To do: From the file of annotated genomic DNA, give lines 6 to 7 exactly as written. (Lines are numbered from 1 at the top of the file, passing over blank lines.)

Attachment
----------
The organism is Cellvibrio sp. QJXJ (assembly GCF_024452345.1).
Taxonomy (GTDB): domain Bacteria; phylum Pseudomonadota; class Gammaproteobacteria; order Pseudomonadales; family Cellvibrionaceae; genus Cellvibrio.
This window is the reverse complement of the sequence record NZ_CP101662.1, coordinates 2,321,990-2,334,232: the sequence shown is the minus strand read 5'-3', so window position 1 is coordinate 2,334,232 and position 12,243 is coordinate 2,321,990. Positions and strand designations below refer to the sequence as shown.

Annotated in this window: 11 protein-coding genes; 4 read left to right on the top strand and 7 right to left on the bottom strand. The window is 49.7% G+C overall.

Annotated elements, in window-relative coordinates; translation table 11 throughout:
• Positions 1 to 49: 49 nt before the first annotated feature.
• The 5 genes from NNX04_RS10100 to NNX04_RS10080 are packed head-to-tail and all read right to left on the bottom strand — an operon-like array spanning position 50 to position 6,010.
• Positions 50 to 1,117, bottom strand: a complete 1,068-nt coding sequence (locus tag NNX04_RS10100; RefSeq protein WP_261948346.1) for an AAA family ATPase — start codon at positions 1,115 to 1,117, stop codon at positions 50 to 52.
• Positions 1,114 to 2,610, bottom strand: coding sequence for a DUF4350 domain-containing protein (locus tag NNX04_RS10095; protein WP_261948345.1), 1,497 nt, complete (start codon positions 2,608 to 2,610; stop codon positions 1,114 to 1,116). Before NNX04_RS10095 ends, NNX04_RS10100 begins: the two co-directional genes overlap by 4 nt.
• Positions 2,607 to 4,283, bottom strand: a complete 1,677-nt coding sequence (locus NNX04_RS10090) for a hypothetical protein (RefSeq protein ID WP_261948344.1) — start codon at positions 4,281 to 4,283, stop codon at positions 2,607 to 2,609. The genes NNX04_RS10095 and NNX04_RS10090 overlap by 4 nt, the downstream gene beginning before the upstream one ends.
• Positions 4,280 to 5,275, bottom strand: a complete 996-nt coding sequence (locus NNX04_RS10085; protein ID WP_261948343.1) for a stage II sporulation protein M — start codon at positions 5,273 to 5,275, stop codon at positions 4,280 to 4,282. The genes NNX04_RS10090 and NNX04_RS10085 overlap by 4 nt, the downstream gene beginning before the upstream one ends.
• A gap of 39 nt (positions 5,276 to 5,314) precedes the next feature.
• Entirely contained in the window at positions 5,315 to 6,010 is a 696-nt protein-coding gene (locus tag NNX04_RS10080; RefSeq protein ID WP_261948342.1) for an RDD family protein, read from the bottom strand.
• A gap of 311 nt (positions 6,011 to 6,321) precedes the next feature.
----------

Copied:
• Positions 1 to 49: 49 nt before the first annotated feature.
• The 5 genes from NNX04_RS10100 to NNX04_RS10080 are packed head-to-tail and all read right to left on the bottom strand — an operon-like array spanning position 50 to position 6,010.